I traded in my MacBook and now I’m a desktop convert

When the MacBook Air M3s came out last month, I did a good old double facepalm that Captain Picard would be proud of. The wedge shape was no longer (a little). My MacBook Air 15 M2 was slightly too big, too heavy, and no matter what some people say, 8GB of RAM wasn’t enough. Analyzing the different configurations and prices of MacBook Air and MacBook Pro gave me a headache. Thinking about lugging around a heavier laptop made my back hurt.

So I said, “To hell with it. I’m going back to office life. I traded in my M2 Air and got a Mac Mini.

It made sense. I have a work-issued MacBook Air M1 – a delightfully lightweight wedge that’s more than adequate for casual trips to the office. At home, I use my phone for everything except writing and tasks better suited to large screens (e.g. spreadsheets, research, etc.). I already had an external keyboard, mouse and monitor. Really, I was using my laptop as a desktop anyway.

But the last time I had a desktop computer was in 2001. Twenty-three years is a long time, and in that time I’ve forgotten a lot about computer life – like the fact that peripherals are not an attractive option; they are essential. And with Macs, setup can be difficult if you’re not using Apple’s Magic Keyboard and Magic Mouse.

I missed the trackpad as soon as I realized my Keychron K2 wireless keyboard and Logitech MX Vertical mouse had to be plugged in to begin with. After that first bump, the Keychron wasn’t difficult to pair. The mouse was another story. Bluetooth pairing did not work when the mouse was plugged in. However, I was unable to click to pair the mouse in the Bluetooth menu. unless he was hip. I sat there looking like a surprised Pikachu for a good three minutes as I racked my brain for every possible avenue that didn’t involve digging up a second mouse. I then spent three hours looking for my partner’s dead Magic Mouse. It took another hour to get it sufficiently charged. This is a well-known problem and yet, like me, many people are caught off guard. If you’re considering making the switch, make sure you have a wired mouse and keyboard on hand.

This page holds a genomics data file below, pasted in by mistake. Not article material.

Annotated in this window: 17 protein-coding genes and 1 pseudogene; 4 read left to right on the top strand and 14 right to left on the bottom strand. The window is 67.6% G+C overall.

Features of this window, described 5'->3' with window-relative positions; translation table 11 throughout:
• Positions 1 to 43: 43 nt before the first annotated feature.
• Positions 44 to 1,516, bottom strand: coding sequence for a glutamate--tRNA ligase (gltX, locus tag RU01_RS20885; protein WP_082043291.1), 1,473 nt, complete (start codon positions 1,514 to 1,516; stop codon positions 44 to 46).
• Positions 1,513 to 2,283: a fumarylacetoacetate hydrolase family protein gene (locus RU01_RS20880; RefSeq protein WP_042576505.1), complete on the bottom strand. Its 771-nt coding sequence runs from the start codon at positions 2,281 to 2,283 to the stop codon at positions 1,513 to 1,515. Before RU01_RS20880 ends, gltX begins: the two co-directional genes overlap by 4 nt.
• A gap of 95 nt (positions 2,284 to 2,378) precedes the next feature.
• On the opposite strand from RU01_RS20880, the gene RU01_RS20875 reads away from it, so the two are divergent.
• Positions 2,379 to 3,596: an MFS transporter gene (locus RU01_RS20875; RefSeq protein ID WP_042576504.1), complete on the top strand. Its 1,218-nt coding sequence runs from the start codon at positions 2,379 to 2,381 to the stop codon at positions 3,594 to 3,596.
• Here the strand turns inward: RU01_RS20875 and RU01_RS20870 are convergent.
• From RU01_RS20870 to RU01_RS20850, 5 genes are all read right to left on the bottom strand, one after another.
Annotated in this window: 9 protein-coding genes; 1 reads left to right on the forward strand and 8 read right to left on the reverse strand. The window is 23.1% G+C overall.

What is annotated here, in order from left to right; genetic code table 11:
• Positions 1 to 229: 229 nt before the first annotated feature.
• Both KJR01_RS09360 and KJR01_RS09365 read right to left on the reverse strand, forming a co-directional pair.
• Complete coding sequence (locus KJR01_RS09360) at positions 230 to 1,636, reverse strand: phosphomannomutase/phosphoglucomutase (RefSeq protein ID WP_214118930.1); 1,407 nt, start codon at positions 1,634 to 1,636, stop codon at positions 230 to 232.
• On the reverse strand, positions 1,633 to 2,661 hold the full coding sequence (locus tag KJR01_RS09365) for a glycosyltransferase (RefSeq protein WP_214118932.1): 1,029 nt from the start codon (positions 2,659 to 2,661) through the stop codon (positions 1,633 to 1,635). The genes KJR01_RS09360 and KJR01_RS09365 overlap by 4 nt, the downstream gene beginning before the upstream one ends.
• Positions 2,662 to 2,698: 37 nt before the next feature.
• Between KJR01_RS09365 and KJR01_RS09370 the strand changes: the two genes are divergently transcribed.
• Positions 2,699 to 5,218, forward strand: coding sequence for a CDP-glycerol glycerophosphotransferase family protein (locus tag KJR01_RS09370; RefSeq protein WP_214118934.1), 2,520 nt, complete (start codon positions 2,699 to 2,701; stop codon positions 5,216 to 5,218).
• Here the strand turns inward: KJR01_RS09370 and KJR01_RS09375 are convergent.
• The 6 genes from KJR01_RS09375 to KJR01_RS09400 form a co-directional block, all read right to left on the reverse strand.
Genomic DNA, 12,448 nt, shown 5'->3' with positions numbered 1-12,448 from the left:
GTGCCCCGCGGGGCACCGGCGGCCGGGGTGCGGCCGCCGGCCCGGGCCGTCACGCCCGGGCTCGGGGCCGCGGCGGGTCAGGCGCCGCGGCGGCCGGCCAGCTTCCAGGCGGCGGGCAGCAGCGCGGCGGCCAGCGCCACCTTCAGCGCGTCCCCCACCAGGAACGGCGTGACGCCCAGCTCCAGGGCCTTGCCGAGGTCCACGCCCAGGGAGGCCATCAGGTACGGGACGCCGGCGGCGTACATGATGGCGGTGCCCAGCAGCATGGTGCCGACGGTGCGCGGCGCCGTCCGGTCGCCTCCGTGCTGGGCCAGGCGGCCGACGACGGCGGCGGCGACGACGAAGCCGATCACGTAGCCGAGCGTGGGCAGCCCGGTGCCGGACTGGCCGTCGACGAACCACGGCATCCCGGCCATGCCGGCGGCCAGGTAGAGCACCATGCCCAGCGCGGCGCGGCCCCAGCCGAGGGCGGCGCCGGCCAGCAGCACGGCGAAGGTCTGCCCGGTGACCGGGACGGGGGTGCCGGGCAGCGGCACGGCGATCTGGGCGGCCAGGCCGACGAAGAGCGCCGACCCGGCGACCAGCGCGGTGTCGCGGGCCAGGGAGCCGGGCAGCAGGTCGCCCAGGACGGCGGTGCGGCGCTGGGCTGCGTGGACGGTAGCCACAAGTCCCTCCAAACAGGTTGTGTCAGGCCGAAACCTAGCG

a:hover):text-gray-63 (&>a:hover):shadow-underline-black dark:(&>a:hover):text-gray-bd dark:(&>a:hover):shadow- underline-gray (&>a):shadow-underline-gray-63 dark:(&>a):text-gray-bd dark:(&>a):shadow-underline-gray”>Photo by Victoria Song / The Edge

In my 23 years without a computer, I’ve also forgotten that desktop computers don’t have great built-in speakers. My M2 Air had great speakers. The Mac Mini’s speaker is a little trash. I tried wearing headphones all day but found it too uncomfortable. After a week of refusal, I bought some tiny $19 desktop speakers. Even though I already had a webcam, I wasn’t prepared for how often I had to unplug it and then plug it back in to get it to work. And then I had to transfer photos from an SD card. The Mac Mini does not have an SD card slot. I looked out the window, sighed, and bought the Satechi Mac Mini 2-in-1 Hub and Stand.

But once the puzzle of ports and peripherals was solved, I appreciated how intentional life on a desktop is. Laptops are great, but their portability has made it difficult for me to separate work and home. It’s easier for me to start in the morning if I know I can’t roll over, grab my laptop, and start working from my bed. (Turns out, getting out of bed does wonders for my mood.) I need to get dressed, brush my teeth, and get to my office. And as I sit at my desk only to write or work, it’s like I flip a switch in my brain that says, “It’s time to write.” Everywhere else in my house is now a place where I can just… live.

It’s a little different from childhood. Back then, the desktop computer was a family computer. There wasn’t really any privacy. My parents had priority, which meant I had to hide all my very important middle school AIM conversations and illegal LimeWire downloads whenever they had to send an email. This is what made a laptop so appealing back in the day. I could take my things elsewhere, away from their prying eyes. But now that I don’t do it have to share, I find that computer life helps create a daily structure that allows me more freedom, not less.

At least most of the time. There is still one problem with the Mac Mini that I haven’t solved yet. Alas, the Mac Mini is square in shape. Cats like to sit in places. Over the past month, one cat, in particular, has taken to perching on it while staring at me imperiously – blocking my view, stealing my lunch, and aggressively demanding pets. It’s very cute but unbearable, because I would like to keep my job. It’s unclear whether getting a second external monitor will help me or plunge me into another port-related headache. I will take any suggestions.

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